The team behind Iron Sky fought a long hard battle to bring their movie to the big screen. Firstly, the satirical story was left-field – about Nazi Germans who had fled to the moon in 1945 and planned their return attack on the Earth in 2018. But with a teaser trailer prepared for the Cannes Film Festival in 2008, the filmmakers slowly gained partners and embarked on a crowd sourcing approach to partially fund the project, which finally became a Finnish/German/Australian co-production.

Two Nazi troopers chat on their secret moon base.

In this interview we speak to VFX supervisor Samuli Torssonen about the realities of forming a small specialist team of artists and bringing to life a film shot on location in Germany and on sets in Australia, with a race against time to complete the incredibly ambitious visual effects.

fxg: What kind of project was this like working on for you?

Torssonen: Well, everything begins as nice and exciting, but it certainly turned into a tedious and tough job. We were fighting against the budget, and not all the money was in place when we began. We either could have stopped the production or taken the risk – and we took the risk.

fxg: Can you talk about the planning and early work involved?

Torssonen: Iron Sky began in 2007, but financing a film about moon Nazis wasn’t an easy task. There was a lot of doubt and we took quite a dark direction in many ways. Of course, it’s a comedy but it’s not slapstick. Then the development of the script took a while and we had time to concept the film and make previs. So in the end the long process of getting the money in place was a good thing to let us think about the visual style.

- Above: watch a breakdown of the visual effects in Iron Sky.

fxg: Tell me about some of the virtual sets, which you shot against greenscreen?

Torssonen: They were filmed at Village Roadshow Studios in Queensland, Australia. We knew we’d only be able to build small things. We had a plan that within five metres would be real, and the rest as CGI. On the set, I would be placing the characters in the same position on the virtual set and showing the director and actors.

fxg: What were the virtual sets built in?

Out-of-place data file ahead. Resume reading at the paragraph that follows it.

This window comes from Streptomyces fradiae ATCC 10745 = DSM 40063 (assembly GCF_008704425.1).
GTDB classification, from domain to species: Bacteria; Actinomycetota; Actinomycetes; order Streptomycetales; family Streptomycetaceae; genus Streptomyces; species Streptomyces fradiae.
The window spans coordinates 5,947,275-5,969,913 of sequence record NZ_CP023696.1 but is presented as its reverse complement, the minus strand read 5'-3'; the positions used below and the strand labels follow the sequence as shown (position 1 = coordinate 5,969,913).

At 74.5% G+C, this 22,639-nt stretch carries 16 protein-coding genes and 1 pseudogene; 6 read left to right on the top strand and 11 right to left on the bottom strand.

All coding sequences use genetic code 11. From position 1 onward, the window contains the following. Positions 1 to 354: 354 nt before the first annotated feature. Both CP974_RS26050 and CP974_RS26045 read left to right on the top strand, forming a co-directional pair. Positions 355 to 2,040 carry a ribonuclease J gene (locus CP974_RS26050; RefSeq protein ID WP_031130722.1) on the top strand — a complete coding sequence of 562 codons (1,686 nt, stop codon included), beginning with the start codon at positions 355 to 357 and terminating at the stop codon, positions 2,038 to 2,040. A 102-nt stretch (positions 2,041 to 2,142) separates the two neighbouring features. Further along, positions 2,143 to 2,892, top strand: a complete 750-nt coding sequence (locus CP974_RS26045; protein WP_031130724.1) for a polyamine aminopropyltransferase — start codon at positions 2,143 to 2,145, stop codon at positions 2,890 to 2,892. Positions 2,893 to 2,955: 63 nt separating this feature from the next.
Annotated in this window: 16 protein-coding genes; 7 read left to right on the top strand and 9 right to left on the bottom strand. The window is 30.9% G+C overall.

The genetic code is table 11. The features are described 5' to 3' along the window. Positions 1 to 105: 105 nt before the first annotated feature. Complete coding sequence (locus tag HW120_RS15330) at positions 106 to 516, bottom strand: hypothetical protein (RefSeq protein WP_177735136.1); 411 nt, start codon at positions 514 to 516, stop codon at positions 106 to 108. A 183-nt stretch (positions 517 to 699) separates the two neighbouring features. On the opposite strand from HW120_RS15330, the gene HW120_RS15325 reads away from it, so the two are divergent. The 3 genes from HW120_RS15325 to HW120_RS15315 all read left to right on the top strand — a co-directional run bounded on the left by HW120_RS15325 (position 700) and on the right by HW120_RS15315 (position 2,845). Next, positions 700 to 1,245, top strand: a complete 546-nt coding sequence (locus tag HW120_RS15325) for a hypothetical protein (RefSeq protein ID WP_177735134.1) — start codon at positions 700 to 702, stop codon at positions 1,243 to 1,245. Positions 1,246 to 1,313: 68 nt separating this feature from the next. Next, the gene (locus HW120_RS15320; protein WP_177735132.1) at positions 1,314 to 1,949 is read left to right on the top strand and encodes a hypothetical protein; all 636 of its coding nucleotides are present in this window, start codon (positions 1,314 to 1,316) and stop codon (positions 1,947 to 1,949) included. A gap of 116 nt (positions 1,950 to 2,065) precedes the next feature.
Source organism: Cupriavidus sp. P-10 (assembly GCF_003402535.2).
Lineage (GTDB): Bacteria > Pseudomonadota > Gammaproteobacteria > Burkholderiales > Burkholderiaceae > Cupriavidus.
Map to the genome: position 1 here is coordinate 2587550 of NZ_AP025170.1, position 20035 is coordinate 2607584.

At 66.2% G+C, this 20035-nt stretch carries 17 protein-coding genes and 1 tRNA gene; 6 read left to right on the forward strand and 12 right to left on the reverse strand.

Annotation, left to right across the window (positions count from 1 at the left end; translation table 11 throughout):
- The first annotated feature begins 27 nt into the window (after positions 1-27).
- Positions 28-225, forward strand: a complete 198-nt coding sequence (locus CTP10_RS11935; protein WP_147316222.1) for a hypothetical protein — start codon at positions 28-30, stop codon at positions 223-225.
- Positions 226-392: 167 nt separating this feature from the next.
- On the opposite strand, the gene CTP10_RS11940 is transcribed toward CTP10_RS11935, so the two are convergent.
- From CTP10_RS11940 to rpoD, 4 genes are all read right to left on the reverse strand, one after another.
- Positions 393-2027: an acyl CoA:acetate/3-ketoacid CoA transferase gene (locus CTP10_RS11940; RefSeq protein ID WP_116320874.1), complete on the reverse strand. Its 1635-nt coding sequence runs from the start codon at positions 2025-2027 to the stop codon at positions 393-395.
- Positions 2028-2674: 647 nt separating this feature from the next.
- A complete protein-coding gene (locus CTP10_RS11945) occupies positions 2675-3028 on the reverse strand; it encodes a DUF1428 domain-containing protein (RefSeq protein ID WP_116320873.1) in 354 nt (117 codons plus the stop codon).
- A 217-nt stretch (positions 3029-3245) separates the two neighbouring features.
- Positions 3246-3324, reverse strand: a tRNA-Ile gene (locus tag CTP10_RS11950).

Torssonen: We built them in Maya and rendered in Mental Ray (and the space shots were done in Lightwave).

Concept art for the George W. Bush ship bridge.

Greenscreen plate.


Wireframe of virtual set.

Ambient occlusion render.

RGB render.

Composited render.

Final shot.

fxg: How did you prepare the plates?

Torssonen: One of the first problems we had was that the edit wasn’t locked down. We were hoping to get the edit locked in two or three months, but that wasn’t the case. We found that the director and editor were having a hard time cutting down scenes that had only greenscreen. So the first phase was to do really quick hand-animated tracking and previs-level shots in After Effects, with rough keying. Then they could start editing.

fxg: What kind of pipeline did you form?

Torssonen: We didn’t have a big compositing team initially. We wanted to use Nuke and ended up finding some trainees who were then trained from the ground up. We built a comp team and their first learning experience was keying. The next phase was 3D tracking with SynthEyes. One good thing was that some scenes, like on the moon, had camera work that appeared outdated – say from the 40s. That helped us because there was quite a lot of fixed cameras or small movement.

The Nazi Zeppelins close in on Earth.

fxg: The space battle and the Zeppelins were impressive. How did you previs that?

Torssonen: We were originally supposed to tackle those space shots in Maya, but I found out in about Spring 2011 that we just couldn’t do them that way. Of course, I didn’t say anything to our producer at the time! He was also having to deal with financing so this was my issue to solve. We called into our community and said, ‘If you know something about 3D and space battles, please contact me.’ It was quite a long shot but we got some really talented Lightwave guys from all around the world.